What’s a filter bubble? Watch the video below for some background…
As you can see from Eli Pariser’s talk, filter bubbles can really limit our exposure to different perspectives. While it would be nice if companies like Google, Facebook, etc. would eliminate such algorithms, that’s not going to happen any time soon. There are things teachers can do to combat the search bubbles their students and classes unwittingly create.
Creating a website or using a social bookmarking tool like Delicious can allow you to post links to resources that you would prefer your students to use. While this practice won’t inherently allow for a variety of perspectives to be represented, it does at least off the teacher control over the variety of resources used.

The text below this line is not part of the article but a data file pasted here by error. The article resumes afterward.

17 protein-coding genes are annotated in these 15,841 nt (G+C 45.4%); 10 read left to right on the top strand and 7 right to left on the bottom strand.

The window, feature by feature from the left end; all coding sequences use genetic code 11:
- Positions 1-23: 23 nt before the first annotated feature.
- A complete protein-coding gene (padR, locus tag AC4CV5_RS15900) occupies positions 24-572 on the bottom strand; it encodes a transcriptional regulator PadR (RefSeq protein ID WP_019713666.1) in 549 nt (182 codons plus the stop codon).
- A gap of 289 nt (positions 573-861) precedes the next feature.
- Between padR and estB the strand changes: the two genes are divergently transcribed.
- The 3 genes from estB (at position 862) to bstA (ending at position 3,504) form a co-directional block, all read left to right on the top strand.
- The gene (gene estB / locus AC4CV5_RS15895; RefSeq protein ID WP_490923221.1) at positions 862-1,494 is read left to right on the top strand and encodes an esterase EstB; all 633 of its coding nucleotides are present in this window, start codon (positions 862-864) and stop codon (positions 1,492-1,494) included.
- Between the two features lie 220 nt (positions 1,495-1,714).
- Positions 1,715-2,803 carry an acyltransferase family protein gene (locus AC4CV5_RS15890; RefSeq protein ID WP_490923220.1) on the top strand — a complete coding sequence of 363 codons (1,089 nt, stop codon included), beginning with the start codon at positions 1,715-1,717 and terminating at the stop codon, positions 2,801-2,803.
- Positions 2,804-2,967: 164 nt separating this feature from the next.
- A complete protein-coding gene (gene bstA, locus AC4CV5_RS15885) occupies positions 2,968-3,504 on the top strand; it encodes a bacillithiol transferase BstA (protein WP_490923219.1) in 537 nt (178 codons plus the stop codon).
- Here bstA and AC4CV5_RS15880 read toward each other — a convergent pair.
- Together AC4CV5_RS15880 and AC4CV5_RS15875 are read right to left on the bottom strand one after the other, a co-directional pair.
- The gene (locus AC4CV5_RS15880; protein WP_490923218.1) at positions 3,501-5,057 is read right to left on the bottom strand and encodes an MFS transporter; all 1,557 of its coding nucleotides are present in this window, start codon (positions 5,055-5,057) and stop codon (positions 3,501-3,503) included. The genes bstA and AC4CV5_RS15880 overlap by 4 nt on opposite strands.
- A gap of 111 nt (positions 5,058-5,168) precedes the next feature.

Building off of the social bookmarking idea, classes could share an account where they store all their resources. This way, students with different search results can enrich each other’s research. The same thing can also be accomplished if students have their own social bookmarking accounts and merely “friend” or follow each other. Social bookmarks can even be used as an RSS feed, sending new bookmarks to one’s RSS reader as they come.
So, there are workarounds for filter bubbles. It’s good to be aware that our preferences influence search results and that not everyone will find the same resources.
What are some ways you might overcome filter bubbles when your students conduct online research?
Zac Early is an instructional specialist with the eMINTS National Center. A hat tip goes to Brooke Higgins for pointing out this video.